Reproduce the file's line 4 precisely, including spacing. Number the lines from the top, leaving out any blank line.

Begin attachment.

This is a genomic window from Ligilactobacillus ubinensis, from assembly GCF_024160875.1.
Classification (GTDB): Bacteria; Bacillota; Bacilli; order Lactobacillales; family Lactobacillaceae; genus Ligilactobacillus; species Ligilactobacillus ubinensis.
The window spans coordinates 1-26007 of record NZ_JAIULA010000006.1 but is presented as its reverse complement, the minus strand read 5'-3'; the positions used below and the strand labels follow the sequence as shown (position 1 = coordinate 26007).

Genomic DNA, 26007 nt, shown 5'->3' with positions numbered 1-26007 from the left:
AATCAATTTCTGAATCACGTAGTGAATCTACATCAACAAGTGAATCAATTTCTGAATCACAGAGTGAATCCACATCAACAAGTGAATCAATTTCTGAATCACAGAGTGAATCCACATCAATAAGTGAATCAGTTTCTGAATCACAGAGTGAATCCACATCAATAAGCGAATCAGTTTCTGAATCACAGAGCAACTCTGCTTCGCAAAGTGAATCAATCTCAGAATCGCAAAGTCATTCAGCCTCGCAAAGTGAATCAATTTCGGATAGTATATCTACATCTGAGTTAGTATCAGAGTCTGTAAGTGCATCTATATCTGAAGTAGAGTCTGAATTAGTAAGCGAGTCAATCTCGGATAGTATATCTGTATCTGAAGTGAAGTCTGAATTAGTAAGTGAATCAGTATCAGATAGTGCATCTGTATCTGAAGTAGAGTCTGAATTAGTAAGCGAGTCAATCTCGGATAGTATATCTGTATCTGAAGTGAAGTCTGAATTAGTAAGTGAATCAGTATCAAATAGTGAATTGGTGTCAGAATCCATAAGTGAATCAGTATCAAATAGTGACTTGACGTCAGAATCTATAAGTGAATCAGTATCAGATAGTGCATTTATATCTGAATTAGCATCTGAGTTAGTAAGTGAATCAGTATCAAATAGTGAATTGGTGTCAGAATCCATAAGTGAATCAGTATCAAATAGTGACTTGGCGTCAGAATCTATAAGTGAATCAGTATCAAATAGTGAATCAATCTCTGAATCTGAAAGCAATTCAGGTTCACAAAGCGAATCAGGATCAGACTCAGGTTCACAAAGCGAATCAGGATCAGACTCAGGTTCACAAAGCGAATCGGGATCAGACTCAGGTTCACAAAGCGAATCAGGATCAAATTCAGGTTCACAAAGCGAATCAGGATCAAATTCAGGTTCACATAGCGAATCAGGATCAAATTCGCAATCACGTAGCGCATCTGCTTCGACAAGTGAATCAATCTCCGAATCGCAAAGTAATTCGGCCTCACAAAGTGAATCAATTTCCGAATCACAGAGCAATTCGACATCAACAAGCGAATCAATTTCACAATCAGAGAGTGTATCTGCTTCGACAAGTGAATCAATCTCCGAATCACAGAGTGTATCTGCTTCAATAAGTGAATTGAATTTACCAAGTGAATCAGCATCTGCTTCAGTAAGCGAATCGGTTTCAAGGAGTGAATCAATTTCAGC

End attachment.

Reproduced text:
Genomic DNA, 26007 nt, shown 5'->3' with positions numbered 1-26007 from the left: